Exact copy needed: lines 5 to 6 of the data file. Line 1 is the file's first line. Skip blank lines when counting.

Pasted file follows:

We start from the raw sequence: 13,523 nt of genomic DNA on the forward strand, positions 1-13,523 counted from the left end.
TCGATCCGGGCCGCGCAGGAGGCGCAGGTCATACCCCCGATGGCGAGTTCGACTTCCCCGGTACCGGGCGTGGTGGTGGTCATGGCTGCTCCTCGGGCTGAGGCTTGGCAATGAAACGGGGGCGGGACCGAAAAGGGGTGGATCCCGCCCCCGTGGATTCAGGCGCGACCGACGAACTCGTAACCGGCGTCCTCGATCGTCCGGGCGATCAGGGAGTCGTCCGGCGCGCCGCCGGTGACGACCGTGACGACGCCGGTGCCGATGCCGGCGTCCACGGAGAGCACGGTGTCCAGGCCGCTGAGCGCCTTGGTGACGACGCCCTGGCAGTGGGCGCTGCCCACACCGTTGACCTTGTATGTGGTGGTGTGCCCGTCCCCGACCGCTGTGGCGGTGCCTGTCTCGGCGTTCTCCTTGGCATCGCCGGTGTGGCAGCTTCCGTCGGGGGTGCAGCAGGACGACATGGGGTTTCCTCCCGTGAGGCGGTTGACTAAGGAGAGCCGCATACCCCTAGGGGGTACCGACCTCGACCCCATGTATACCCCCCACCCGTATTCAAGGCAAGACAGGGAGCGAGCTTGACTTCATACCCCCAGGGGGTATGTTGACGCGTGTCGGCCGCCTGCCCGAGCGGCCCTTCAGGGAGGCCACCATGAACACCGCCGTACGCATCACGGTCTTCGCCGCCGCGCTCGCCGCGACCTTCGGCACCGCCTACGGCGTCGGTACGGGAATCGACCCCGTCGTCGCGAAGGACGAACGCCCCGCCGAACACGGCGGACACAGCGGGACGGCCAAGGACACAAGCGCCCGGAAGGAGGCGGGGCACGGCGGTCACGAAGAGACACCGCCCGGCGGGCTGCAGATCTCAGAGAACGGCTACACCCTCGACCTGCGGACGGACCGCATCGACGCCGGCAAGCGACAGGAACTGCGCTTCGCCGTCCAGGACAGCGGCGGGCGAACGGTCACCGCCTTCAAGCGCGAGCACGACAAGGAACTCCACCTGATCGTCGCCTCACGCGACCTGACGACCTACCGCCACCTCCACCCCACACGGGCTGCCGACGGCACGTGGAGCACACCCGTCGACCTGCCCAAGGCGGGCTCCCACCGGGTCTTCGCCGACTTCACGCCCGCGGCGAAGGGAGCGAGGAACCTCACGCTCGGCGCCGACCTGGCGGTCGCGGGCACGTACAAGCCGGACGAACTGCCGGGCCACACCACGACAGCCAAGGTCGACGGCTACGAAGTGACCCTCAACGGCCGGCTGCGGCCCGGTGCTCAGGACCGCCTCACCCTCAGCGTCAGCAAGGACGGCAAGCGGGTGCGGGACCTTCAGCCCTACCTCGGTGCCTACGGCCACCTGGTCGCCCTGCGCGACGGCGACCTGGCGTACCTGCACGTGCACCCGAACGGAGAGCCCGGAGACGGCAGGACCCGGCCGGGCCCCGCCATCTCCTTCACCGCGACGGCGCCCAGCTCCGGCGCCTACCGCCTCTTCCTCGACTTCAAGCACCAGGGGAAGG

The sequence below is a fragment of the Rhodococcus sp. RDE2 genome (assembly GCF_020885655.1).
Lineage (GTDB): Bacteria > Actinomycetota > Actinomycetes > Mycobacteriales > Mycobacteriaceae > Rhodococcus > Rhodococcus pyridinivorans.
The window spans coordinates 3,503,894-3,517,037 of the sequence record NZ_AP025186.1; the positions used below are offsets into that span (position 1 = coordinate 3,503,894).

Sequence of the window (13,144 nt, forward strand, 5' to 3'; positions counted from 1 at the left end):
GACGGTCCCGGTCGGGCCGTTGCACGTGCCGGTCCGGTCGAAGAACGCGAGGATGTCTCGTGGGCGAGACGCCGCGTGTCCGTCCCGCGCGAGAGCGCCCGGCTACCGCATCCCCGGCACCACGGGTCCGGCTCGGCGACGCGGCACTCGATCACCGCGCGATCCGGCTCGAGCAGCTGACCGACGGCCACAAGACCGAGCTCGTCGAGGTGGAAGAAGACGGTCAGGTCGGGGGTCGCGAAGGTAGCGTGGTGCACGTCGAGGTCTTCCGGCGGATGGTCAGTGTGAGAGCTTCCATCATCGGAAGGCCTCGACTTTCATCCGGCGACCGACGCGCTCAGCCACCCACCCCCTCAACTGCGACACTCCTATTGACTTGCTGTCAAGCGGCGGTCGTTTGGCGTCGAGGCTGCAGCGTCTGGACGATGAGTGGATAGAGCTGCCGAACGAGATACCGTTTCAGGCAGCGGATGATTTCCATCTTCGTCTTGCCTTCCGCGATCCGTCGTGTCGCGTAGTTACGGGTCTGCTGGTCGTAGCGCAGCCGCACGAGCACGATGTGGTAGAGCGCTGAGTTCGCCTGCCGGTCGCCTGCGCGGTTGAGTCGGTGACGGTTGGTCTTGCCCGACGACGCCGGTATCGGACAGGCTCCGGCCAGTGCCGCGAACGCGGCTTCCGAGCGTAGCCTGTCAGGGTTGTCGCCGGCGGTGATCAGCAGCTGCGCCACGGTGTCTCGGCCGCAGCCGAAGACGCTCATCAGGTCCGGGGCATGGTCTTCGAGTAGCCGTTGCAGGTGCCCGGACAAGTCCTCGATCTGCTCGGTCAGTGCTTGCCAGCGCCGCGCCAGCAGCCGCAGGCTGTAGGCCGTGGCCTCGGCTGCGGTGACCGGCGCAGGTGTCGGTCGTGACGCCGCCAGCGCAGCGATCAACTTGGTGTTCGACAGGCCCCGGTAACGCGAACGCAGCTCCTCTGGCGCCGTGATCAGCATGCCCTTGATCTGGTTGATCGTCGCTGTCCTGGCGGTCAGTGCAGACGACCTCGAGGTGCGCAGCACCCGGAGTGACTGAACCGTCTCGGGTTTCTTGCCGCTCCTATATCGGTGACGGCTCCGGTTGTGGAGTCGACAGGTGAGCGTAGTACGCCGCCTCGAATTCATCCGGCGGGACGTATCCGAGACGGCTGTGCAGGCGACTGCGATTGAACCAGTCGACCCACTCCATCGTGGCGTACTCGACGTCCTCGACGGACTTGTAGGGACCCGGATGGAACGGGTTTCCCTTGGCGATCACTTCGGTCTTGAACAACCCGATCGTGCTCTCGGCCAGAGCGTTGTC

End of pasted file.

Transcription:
The window spans coordinates 3,503,894-3,517,037 of the sequence record NZ_AP025186.1; the positions used below are offsets into that span (position 1 = coordinate 3,503,894).

Sequence of the window (13,144 nt, forward strand, 5' to 3'; positions counted from 1 at the left end):